Multimorbidity and polypharmacy


Multimorbidity – usually defined as the presence of more than one long-term disorder within an individual – is becoming the norm rather than the exception as populations age. It has been shown that the majority of people aged 65 years or over are multimorbid, with number of comorbidities rising with increasing age, although multimorbidity is not confined to the elderly. Multimorbidity is associated with a range of adverse outcomes, including impaired physical, social, and psychological quality of life, and increased health service utilisation and mortality.

Health services are largely organised to provide care for single diseases. Researchers in CCHSR are trying to better understand how multimorbidity affects individuals and impacts on health services. We have examined issues such as quality of care, patient experience, quality of life and service use, and have explored the impact of factors such as socioeconomic deprivation and mental health.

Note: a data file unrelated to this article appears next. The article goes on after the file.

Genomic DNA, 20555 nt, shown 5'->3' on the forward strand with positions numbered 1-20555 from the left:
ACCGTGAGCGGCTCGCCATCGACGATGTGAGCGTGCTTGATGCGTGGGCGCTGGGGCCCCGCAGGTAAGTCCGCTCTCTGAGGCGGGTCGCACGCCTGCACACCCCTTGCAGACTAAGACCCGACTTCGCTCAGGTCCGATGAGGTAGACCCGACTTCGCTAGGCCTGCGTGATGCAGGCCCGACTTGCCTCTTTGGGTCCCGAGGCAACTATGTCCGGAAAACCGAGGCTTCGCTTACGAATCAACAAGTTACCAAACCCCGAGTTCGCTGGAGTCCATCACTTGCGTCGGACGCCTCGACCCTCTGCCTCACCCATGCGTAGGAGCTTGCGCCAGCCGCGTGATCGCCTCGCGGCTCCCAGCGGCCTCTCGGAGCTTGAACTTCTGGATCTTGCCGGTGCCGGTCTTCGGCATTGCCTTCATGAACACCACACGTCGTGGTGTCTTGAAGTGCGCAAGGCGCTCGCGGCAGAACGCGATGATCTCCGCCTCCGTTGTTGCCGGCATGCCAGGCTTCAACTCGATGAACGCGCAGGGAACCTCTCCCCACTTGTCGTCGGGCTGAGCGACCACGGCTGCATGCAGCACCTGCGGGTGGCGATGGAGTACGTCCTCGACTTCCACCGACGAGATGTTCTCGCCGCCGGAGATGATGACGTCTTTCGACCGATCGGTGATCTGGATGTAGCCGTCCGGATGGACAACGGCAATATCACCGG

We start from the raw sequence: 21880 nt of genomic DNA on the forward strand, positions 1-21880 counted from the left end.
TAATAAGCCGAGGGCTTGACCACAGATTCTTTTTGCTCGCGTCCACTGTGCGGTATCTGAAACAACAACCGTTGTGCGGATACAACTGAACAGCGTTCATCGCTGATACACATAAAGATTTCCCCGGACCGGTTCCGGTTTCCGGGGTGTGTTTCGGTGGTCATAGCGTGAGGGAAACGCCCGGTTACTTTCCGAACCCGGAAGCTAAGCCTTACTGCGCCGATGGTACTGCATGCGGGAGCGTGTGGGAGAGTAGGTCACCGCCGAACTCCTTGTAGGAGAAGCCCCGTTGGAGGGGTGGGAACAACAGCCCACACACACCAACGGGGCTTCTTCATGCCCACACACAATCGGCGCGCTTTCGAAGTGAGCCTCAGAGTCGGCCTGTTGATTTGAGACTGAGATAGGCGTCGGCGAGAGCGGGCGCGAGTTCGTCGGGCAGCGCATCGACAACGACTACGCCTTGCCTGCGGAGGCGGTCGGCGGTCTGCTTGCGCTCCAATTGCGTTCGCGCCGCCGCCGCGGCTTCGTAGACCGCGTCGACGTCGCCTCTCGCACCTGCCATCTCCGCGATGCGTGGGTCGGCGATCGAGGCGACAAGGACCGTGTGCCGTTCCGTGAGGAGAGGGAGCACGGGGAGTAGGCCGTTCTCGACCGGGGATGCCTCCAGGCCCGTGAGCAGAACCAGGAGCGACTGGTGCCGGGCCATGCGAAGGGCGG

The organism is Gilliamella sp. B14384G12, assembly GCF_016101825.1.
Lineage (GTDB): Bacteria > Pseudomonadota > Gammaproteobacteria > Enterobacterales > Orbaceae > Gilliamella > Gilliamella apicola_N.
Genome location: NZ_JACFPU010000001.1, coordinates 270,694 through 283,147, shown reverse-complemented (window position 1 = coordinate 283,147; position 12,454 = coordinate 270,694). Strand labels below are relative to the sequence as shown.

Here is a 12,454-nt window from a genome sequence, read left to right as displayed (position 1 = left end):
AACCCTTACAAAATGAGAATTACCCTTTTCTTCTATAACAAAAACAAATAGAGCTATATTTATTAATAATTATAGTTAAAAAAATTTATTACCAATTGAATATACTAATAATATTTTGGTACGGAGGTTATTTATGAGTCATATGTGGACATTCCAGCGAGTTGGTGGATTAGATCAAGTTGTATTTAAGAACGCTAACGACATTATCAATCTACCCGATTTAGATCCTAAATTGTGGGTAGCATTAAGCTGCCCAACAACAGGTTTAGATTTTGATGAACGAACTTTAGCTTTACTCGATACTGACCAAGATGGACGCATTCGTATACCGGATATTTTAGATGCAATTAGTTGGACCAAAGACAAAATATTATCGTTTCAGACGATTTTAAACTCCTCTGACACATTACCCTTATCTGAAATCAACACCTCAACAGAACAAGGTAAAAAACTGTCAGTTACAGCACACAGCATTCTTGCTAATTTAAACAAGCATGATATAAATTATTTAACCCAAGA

One particular consequence of multimorbidity is polypharmacy – the prescribing on multiple medications to one individual. Polypharmacy is often appropriate, such as the routine use of multiple medications in the management of many cardiovascular diseases and related risk factors such as diabetes or hypertension. However, it can also be inappropriate, such as where the intended benefit is not realised, harm outweighs benefit, undesirable prescribing cascades result, or the treatment burden for patients is unacceptable. Measuring and understanding the extent of inappropriate polypharmacy, the factors influencing it, and the adverse consequences, are subject to ongoing study within CCHSR.

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